...an internationalist liberation struggle shifts our gaze away from the falling empire to the north, turns our sights sideways and south to our greater Caribbean and Latin American family./ una lucha libertaria internacionalista aleja nuestra mirada del imperio estadounidense, reenfocándola hacia nuestra gran familia caribeña y latinoamericana.
March 2, 2017, marked the 100 anniversary of the Jones/ Shafroth Act signed by US President Woodrow Wilson. It imposed a second class US citizenship on Puerto Ricans. Second class because although they were made citizens, Puerto Ricans would not be able to participate in presidential elections. Immediately after the signing of the act, the... Continue Reading →
The vast expanse of charco that separates you from your loved ones dissipates in the glow of parranda lights. They serpentine through las carreteras del valle del pueblo de Moca and up this hill. The sound of sadness is swallowed by sirens that guide aguinaldo asaltos blaring music and song from barrio to barrio. Your... Continue Reading →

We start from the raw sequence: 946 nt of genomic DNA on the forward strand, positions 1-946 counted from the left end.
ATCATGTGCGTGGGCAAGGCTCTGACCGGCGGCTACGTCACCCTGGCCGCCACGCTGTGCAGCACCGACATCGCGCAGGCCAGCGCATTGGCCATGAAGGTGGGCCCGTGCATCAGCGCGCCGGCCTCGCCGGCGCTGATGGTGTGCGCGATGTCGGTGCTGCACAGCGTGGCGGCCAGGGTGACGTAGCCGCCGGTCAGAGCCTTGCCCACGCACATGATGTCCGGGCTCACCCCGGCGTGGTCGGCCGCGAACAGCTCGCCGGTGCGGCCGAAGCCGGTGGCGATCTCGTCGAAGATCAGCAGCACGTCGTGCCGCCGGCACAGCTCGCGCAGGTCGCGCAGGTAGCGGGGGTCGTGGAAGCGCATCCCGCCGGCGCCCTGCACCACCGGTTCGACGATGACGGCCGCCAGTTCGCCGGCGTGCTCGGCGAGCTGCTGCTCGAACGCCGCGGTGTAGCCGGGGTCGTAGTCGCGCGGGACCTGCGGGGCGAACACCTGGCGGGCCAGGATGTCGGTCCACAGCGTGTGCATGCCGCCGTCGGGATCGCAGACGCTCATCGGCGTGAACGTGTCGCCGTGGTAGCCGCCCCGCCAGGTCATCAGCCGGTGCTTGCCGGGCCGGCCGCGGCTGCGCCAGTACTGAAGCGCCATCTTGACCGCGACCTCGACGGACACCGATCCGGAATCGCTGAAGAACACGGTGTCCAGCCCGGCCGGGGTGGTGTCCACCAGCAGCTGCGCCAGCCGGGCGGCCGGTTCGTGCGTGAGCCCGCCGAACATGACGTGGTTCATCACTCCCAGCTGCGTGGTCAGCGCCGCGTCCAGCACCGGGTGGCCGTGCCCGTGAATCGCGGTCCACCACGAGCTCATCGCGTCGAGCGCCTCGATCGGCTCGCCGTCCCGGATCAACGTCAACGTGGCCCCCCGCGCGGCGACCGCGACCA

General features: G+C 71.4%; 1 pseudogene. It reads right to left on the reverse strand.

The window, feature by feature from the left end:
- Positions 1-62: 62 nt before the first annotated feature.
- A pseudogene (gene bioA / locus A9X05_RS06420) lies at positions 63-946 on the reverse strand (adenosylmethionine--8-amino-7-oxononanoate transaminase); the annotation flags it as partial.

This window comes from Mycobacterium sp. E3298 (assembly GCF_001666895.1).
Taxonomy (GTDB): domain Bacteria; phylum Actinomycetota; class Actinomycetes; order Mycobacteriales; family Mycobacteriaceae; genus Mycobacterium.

I took a break from this blog… because deadlines happen; because other projects happen; because life happens; because sometimes you lose light and water. Here, we have an agreement. All work/ art/ architecture related deadlines coming through this home/ office/ studio space are to be completed the day before or earlier. We must allow at... Continue Reading →
Worth Her Weight in Gold. Her as in Boricua, Olympic Gold Medalist Monica Puig. Her as in this goddess land of Borikén. This title, an expression dating back to roman times, used for centuries by the British, known to me as the title of a song by the reggae band, Steel Pulse. Last night as... Continue Reading →
Every migration has its push and pull factors. The current Puerto Rican migration narrative mostly speaks of a colonial fiscal crisis pushing people in droves to US cities in search of jobs and opportunities. My maternal grandparents were part of the last mass migration. They crossed el charco from Ponce to East Harlem in 1950.... Continue Reading →
It has taken me two years to do this. Two years to begin the process of opening up, sharing very intimate rants, reflections and revelations about my time here, my repatriation of Borikén. We arrived on May 15, 2014 from New York City-- my husband, a colombiano born and raised in Queens; myself, a boricua... Continue Reading →